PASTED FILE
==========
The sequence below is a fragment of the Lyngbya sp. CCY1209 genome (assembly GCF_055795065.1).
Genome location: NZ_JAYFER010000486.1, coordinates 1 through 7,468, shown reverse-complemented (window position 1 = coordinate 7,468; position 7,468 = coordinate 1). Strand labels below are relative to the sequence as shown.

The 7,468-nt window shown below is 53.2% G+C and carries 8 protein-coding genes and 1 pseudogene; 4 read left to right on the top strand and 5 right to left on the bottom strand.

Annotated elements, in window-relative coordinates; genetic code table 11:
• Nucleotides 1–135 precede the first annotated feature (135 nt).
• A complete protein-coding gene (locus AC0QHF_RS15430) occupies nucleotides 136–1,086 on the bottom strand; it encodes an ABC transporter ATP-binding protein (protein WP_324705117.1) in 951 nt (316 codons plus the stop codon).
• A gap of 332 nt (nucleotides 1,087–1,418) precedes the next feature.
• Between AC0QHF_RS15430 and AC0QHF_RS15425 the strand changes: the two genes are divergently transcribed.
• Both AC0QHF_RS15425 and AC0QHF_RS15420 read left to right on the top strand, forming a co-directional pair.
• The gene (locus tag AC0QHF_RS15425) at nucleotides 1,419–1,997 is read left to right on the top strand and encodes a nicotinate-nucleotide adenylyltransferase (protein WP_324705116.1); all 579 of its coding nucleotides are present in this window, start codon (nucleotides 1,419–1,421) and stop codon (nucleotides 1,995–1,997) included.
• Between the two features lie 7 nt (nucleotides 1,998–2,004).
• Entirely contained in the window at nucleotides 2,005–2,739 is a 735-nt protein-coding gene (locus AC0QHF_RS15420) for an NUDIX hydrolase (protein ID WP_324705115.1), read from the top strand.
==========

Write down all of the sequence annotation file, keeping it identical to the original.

The sequence below is a fragment of the Lyngbya sp. CCY1209 genome (assembly GCF_055795065.1).
Genome location: NZ_JAYFER010000486.1, coordinates 1 through 7,468, shown reverse-complemented (window position 1 = coordinate 7,468; position 7,468 = coordinate 1). Strand labels below are relative to the sequence as shown.

The 7,468-nt window shown below is 53.2% G+C and carries 8 protein-coding genes and 1 pseudogene; 4 read left to right on the top strand and 5 right to left on the bottom strand.

Annotated elements, in window-relative coordinates; genetic code table 11:
• Nucleotides 1–135 precede the first annotated feature (135 nt).
• A complete protein-coding gene (locus AC0QHF_RS15430) occupies nucleotides 136–1,086 on the bottom strand; it encodes an ABC transporter ATP-binding protein (protein WP_324705117.1) in 951 nt (316 codons plus the stop codon).
• A gap of 332 nt (nucleotides 1,087–1,418) precedes the next feature.
• Between AC0QHF_RS15430 and AC0QHF_RS15425 the strand changes: the two genes are divergently transcribed.
• Both AC0QHF_RS15425 and AC0QHF_RS15420 read left to right on the top strand, forming a co-directional pair.
• The gene (locus tag AC0QHF_RS15425) at nucleotides 1,419–1,997 is read left to right on the top strand and encodes a nicotinate-nucleotide adenylyltransferase (protein WP_324705116.1); all 579 of its coding nucleotides are present in this window, start codon (nucleotides 1,419–1,421) and stop codon (nucleotides 1,995–1,997) included.
• Between the two features lie 7 nt (nucleotides 1,998–2,004).
• Entirely contained in the window at nucleotides 2,005–2,739 is a 735-nt protein-coding gene (locus AC0QHF_RS15420) for an NUDIX hydrolase (protein ID WP_324705115.1), read from the top strand.